BIND Biosciences Inc., of Cambridge, Mass., signed a deal with Amgen Inc., of Thousand Oaks, Calif., worth up to $180.5 million. to collaborate on development of a nanotechnology-based therapeutic for solid tumors.
However, according to BIND, there is an allowance for additional payments for other indications as well as tiered royalties on future sales of the product.
"BIND is establishing itself as world leader in nanomedicine. It's going to be important step forward in treatment of cancer," BIND CEO Scott Minick told BioWorld Today.
Under the agreement, the companies will work together to develop a kinase-inhibiting drug for solid tumor targets formulated using BIND's Accurin nanoparticle technology. Up-front and development milestones total $46.5 million, with $134 million in potential regulatory and sales milestones for the first therapeutic indication.
The idea behind BIND's nanomedicine technology is to take cytotoxic drugs like docetaxel and target them at the molecular level to cancer cells, minimizing the toxic effects on healthy cells.
Minick said the company's Accurin technology involves three levels of targeting to accomplish the difficult task of distinguishing between diseased and healthy cells.
Targeting ligands coat the outside of the Accurin particle. The ligands recognize disease-associated cell-surface proteins or receptors.
A "stealth" layer shields targeted Accurin particles from immune surveillance. That is important because the threshold for nanoparticle size, usually about 100 nm, is also the size range of a viral particle, and the immune system is primed to detect and clear particles of that size.
According to Minick, the stealth layer attracts water. "It makes the nanoparticles look like a tiny water droplet, invisible to the immune system," Minick said.
Lastly, the therapeutic payload is encapsulated in a matrix of biocompatible polymers that mediate its release at the site of disease.
Unlike small-molecule targeted drugs, which interfere with the action of a specific protein to create a therapeutic effect, Accurins bind to a specific surface protein to concentrate the drug at the sites where it is needed.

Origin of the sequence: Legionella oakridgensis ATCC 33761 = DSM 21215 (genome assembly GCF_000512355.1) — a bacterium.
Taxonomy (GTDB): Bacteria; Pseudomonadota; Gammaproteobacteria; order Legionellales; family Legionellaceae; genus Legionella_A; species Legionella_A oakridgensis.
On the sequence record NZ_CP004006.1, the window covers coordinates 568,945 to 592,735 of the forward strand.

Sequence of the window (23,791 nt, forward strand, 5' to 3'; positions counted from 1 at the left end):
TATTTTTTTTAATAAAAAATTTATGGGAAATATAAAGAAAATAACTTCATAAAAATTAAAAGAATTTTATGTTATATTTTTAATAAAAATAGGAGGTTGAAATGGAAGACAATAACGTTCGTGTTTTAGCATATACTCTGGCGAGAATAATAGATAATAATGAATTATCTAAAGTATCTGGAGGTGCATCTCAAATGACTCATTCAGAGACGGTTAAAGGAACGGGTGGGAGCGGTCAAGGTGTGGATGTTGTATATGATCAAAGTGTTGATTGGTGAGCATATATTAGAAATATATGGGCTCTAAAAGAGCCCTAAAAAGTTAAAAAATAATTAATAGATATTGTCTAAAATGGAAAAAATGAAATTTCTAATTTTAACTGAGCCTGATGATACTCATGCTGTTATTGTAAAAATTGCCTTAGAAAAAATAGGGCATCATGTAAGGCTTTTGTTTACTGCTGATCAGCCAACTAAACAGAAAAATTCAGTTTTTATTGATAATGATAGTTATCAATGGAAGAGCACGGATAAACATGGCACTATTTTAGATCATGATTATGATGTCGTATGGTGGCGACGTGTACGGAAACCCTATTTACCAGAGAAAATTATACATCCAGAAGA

"We hope to get maximal efficacy with minimal toxicity," Minick said. He called the collaboration a "tipping point," moving nanomedicine forward in terms of producing viable pharmaceuticals.
"We've been doing smaller collaborations with companies. What we're seeing now is the first of what we hope will be several more partnerships with pharma," Minick said.
BIND has seen some exciting early clinical progress in developing its internal pipeline. In April, it reported data on BIND-014, delivering docetaxel to prostate tumor cells and the vasculature of many types of solid tumors. (See BioWorld Today, April 5, 2012.)
BIND-014 demonstrated safety and tolerability, as well as trends toward efficacy, in a Phase I trial. It also showed evidence of antitumor activity in cancers that normally only respond minimally to docetaxel, including one durable confirmed partial response in cervical cancer, and five instances of stabilization of disease in various types of solid tumors.
Nanotechnology for drug delivery is not a new concept, but use of nanospheres has been complicated by obstacles such as composition, shape, rigidity and hydrophilicity of the particle, as well as drug type, solubility and kinetics for the drug payload.
BIND-014 may be only the first of a wave of new nanoparticle-based drugs poised to hit the market as scientists work out ways to package and deliver payloads to cells.
First-generation nanomedicines such as Doxil, a pegylated liposome-encapsulated form of doxorubicin, indicated for ovarian cancer, and AmBisome (amphotericin B liposome for injection), for fungal infections, are already on the market and enjoying some success.
In its guidance for industry on nanotechnology, Minick said the FDA has taken "a very pragmatic approach." Referring to the initial handful of liposome-based drugs on the market, Minick said, "Those first-generation drugs have a long track record of safety and efficacy."
According to Minick, stumbling blocks in nanotechnology tend to center on products like sunscreen that incorporate nanoparticles, which is an entirely new use of the technology, whereas liposome-based drugs have built a sense of comfort and safety.